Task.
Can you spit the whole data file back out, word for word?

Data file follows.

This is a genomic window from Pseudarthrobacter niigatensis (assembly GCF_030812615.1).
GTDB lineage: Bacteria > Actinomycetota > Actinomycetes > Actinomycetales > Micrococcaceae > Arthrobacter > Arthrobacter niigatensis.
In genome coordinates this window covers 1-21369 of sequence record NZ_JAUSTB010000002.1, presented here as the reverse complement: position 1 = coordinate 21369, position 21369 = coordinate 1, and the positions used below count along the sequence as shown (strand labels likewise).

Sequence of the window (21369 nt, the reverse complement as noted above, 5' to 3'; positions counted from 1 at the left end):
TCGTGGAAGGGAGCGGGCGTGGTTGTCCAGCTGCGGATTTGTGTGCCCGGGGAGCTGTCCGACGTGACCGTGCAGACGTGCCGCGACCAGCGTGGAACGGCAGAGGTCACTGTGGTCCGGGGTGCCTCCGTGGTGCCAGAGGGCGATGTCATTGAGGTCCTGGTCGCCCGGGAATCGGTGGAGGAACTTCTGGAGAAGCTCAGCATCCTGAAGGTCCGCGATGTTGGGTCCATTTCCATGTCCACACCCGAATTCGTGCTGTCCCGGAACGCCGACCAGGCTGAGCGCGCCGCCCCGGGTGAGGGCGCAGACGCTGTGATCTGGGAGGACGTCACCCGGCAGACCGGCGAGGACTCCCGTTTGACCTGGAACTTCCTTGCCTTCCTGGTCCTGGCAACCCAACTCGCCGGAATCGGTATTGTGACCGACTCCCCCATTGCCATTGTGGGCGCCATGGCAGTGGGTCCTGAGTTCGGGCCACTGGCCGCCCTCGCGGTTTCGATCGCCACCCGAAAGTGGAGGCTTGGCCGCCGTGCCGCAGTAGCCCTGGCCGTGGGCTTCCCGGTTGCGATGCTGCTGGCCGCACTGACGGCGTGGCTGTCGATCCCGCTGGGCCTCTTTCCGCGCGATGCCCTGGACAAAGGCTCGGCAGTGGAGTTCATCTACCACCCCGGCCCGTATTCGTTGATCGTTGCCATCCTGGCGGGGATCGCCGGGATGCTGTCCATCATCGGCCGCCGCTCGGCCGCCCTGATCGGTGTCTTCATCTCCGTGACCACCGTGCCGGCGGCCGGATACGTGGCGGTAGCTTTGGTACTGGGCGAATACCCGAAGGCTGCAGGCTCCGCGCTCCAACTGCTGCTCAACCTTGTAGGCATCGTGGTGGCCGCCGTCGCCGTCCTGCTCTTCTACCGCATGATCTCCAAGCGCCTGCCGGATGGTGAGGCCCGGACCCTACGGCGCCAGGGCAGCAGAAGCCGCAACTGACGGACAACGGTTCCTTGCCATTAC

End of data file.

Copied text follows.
This is a genomic window from Pseudarthrobacter niigatensis (assembly GCF_030812615.1).
GTDB lineage: Bacteria > Actinomycetota > Actinomycetes > Actinomycetales > Micrococcaceae > Arthrobacter > Arthrobacter niigatensis.
In genome coordinates this window covers 1-21369 of sequence record NZ_JAUSTB010000002.1, presented here as the reverse complement: position 1 = coordinate 21369, position 21369 = coordinate 1, and the positions used below count along the sequence as shown (strand labels likewise).

Sequence of the window (21369 nt, the reverse complement as noted above, 5' to 3'; positions counted from 1 at the left end):
TCGTGGAAGGGAGCGGGCGTGGTTGTCCAGCTGCGGATTTGTGTGCCCGGGGAGCTGTCCGACGTGACCGTGCAGACGTGCCGCGACCAGCGTGGAACGGCAGAGGTCACTGTGGTCCGGGGTGCCTCCGTGGTGCCAGAGGGCGATGTCATTGAGGTCCTGGTCGCCCGGGAATCGGTGGAGGAACTTCTGGAGAAGCTCAGCATCCTGAAGGTCCGCGATGTTGGGTCCATTTCCATGTCCACACCCGAATTCGTGCTGTCCCGGAACGCCGACCAGGCTGAGCGCGCCGCCCCGGGTGAGGGCGCAGACGCTGTGATCTGGGAGGACGTCACCCGGCAGACCGGCGAGGACTCCCGTTTGACCTGGAACTTCCTTGCCTTCCTGGTCCTGGCAACCCAACTCGCCGGAATCGGTATTGTGACCGACTCCCCCATTGCCATTGTGGGCGCCATGGCAGTGGGTCCTGAGTTCGGGCCACTGGCCGCCCTCGCGGTTTCGATCGCCACCCGAAAGTGGAGGCTTGGCCGCCGTGCCGCAGTAGCCCTGGCCGTGGGCTTCCCGGTTGCGATGCTGCTGGCCGCACTGACGGCGTGGCTGTCGATCCCGCTGGGCCTCTTTCCGCGCGATGCCCTGGACAAAGGCTCGGCAGTGGAGTTCATCTACCACCCCGGCCCGTATTCGTTGATCGTTGCCATCCTGGCGGGGATCGCCGGGATGCTGTCCATCATCGGCCGCCGCTCGGCCGCCCTGATCGGTGTCTTCATCTCCGTGACCACCGTGCCGGCGGCCGGATACGTGGCGGTAGCTTTGGTACTGGGCGAATACCCGAAGGCTGCAGGCTCCGCGCTCCAACTGCTGCTCAACCTTGTAGGCATCGTGGTGGCCGCCGTCGCCGTCCTGCTCTTCTACCGCATGATCTCCAAGCGCCTGCCGGATGGTGAGGCCCGGACCCTACGGCGCCAGGGCAGCAGAAGCCGCAACTGACGGACAACGGTTCCTTGCCATTAC